Eighty-four community members from Peguis First Nation have been forced from their homes as floodwaters continue to rise on the Manitoba First Nation.

The community's chief says as many as 300 homes on the reserve have been impacted by overland flooding.

Chief Glenn Hudson said 84 people were taken to Winnipeg hotels as of Saturday night, with more on their way Sunday afternoon. The Red Cross has been called in. 

Peguis flooding 2017

Water has surrounded several homes on the First Nation. (Glenn Hudson)

Hudson said Peguis has flooded every year for 30 years but water this year seems to be more severe.

The chief said this year's flood is starting to resemble the 2011 flood that damaged homes and forced a wide-scale evacuation. 

"It's starting to creep up in those areas as far as the number of homes impacted."

The First Nation declared a local state of emergency on Friday and is asking the province and federal government for help.‚Äč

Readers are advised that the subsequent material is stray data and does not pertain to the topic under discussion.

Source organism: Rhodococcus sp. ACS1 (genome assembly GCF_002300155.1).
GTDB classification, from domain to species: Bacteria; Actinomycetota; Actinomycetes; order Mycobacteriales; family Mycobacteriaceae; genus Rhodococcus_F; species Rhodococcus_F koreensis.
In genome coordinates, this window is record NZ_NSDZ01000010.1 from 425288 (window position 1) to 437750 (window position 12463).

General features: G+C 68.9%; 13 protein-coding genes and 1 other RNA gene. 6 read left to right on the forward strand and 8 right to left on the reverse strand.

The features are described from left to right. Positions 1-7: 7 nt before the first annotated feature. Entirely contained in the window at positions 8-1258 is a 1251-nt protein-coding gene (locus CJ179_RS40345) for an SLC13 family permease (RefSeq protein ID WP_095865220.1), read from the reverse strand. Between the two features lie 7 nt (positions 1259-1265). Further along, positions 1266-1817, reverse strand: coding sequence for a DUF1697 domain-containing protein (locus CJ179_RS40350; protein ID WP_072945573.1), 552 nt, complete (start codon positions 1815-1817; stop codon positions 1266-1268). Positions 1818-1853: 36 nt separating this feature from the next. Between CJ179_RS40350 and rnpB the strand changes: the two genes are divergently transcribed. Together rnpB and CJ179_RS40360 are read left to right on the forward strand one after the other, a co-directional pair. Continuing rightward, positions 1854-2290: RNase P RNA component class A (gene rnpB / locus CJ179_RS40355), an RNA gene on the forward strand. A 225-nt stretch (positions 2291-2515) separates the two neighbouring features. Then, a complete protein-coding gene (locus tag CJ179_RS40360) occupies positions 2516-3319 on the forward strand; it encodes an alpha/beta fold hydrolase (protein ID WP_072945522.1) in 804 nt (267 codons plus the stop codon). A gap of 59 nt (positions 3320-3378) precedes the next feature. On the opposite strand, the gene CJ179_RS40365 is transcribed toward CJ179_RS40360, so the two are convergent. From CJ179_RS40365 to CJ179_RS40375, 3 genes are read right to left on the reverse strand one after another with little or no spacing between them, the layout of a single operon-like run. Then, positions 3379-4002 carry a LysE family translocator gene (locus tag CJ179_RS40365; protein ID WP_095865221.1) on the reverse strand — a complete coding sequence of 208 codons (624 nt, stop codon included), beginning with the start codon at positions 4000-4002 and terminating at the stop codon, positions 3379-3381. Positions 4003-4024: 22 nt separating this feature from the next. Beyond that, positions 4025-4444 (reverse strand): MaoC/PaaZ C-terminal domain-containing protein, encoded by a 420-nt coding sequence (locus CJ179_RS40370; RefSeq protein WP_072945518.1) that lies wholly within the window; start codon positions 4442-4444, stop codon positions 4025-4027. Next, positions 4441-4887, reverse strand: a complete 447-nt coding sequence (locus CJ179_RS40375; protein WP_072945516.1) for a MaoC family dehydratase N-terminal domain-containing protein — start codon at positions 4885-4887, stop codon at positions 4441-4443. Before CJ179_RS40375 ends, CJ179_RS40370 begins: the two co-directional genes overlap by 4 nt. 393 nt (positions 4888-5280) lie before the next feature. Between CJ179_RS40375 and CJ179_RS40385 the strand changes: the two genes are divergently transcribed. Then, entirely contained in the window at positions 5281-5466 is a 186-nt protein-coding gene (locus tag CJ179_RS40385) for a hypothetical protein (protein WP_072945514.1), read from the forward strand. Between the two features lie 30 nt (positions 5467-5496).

"There has been homes that have been overcome by water, and whether they're destroyed, they're not inhabited, definitely," Hudson said. But the impact doesn't end when the flood waters recede. 

"It's become virtually routine," Hudson said. "And one of the main issues arising from floods and flood waters is the issue with respect to mould, onset of mould in our houses." 

Several other communities have declared local states of emergency in recent days as high river levels, ice jams, and overland flooding have wreaked havoc across the province.